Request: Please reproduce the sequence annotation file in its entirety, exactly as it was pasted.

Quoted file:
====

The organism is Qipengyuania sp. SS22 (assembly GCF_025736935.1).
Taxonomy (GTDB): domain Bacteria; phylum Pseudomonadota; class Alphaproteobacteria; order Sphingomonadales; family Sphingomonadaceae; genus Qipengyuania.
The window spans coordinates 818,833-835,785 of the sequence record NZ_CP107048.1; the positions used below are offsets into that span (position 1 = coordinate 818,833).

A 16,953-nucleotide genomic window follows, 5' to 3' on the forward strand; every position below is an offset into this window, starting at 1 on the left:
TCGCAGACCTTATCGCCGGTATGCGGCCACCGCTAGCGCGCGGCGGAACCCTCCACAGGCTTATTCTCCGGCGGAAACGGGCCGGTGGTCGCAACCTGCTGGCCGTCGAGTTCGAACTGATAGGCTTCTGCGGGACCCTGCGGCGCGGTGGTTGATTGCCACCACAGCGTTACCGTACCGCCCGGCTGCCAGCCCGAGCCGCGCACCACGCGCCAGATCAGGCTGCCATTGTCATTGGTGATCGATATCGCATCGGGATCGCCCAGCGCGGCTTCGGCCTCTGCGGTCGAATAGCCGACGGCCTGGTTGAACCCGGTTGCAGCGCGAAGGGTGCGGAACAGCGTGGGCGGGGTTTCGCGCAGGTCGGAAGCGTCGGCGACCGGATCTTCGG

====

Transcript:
The organism is Qipengyuania sp. SS22 (assembly GCF_025736935.1).
Taxonomy (GTDB): domain Bacteria; phylum Pseudomonadota; class Alphaproteobacteria; order Sphingomonadales; family Sphingomonadaceae; genus Qipengyuania.
The window spans coordinates 818,833-835,785 of the sequence record NZ_CP107048.1; the positions used below are offsets into that span (position 1 = coordinate 818,833).

A 16,953-nucleotide genomic window follows, 5' to 3' on the forward strand; every position below is an offset into this window, starting at 1 on the left:
TCGCAGACCTTATCGCCGGTATGCGGCCACCGCTAGCGCGCGGCGGAACCCTCCACAGGCTTATTCTCCGGCGGAAACGGGCCGGTGGTCGCAACCTGCTGGCCGTCGAGTTCGAACTGATAGGCTTCTGCGGGACCCTGCGGCGCGGTGGTTGATTGCCACCACAGCGTTACCGTACCGCCCGGCTGCCAGCCCGAGCCGCGCACCACGCGCCAGATCAGGCTGCCATTGTCATTGGTGATCGATATCGCATCGGGATCGCCCAGCGCGGCTTCGGCCTCTGCGGTCGAATAGCCGACGGCCTGGTTGAACCCGGTTGCAGCGCGAAGGGTGCGGAACAGCGTGGGCGGGGTTTCGCGCAGGTCGGAAGCGTCGGCGACCGGATCTTCGG